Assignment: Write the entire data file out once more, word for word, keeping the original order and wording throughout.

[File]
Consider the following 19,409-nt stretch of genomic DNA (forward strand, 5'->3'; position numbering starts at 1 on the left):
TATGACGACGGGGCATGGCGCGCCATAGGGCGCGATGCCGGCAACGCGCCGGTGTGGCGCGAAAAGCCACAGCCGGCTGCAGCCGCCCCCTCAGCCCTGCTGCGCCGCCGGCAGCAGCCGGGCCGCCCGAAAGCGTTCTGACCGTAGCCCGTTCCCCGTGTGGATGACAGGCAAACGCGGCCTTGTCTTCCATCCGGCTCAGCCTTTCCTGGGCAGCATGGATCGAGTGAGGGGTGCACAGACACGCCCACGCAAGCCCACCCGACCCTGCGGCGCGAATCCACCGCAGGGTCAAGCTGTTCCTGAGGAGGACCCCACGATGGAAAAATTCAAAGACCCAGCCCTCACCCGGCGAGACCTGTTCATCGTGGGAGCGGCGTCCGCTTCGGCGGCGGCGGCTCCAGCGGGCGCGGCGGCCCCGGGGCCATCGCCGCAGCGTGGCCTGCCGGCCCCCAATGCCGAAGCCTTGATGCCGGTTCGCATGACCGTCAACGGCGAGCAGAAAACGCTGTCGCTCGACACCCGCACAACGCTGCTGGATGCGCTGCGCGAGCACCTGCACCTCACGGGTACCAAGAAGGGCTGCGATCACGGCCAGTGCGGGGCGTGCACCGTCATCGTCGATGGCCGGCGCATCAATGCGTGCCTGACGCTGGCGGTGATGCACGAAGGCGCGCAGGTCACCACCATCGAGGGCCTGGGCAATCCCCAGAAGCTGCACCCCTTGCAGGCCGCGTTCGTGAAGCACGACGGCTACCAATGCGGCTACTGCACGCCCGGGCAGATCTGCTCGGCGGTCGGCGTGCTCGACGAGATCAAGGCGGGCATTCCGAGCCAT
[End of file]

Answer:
Consider the following 19,409-nt stretch of genomic DNA (forward strand, 5'->3'; position numbering starts at 1 on the left):
TATGACGACGGGGCATGGCGCGCCATAGGGCGCGATGCCGGCAACGCGCCGGTGTGGCGCGAAAAGCCACAGCCGGCTGCAGCCGCCCCCTCAGCCCTGCTGCGCCGCCGGCAGCAGCCGGGCCGCCCGAAAGCGTTCTGACCGTAGCCCGTTCCCCGTGTGGATGACAGGCAAACGCGGCCTTGTCTTCCATCCGGCTCAGCCTTTCCTGGGCAGCATGGATCGAGTGAGGGGTGCACAGACACGCCCACGCAAGCCCACCCGACCCTGCGGCGCGAATCCACCGCAGGGTCAAGCTGTTCCTGAGGAGGACCCCACGATGGAAAAATTCAAAGACCCAGCCCTCACCCGGCGAGACCTGTTCATCGTGGGAGCGGCGTCCGCTTCGGCGGCGGCGGCTCCAGCGGGCGCGGCGGCCCCGGGGCCATCGCCGCAGCGTGGCCTGCCGGCCCCCAATGCCGAAGCCTTGATGCCGGTTCGCATGACCGTCAACGGCGAGCAGAAAACGCTGTCGCTCGACACCCGCACAACGCTGCTGGATGCGCTGCGCGAGCACCTGCACCTCACGGGTACCAAGAAGGGCTGCGATCACGGCCAGTGCGGGGCGTGCACCGTCATCGTCGATGGCCGGCGCATCAATGCGTGCCTGACGCTGGCGGTGATGCACGAAGGCGCGCAGGTCACCACCATCGAGGGCCTGGGCAATCCCCAGAAGCTGCACCCCTTGCAGGCCGCGTTCGTGAAGCACGACGGCTACCAATGCGGCTACTGCACGCCCGGGCAGATCTGCTCGGCGGTCGGCGTGCTCGACGAGATCAAGGCGGGCATTCCGAGCCAT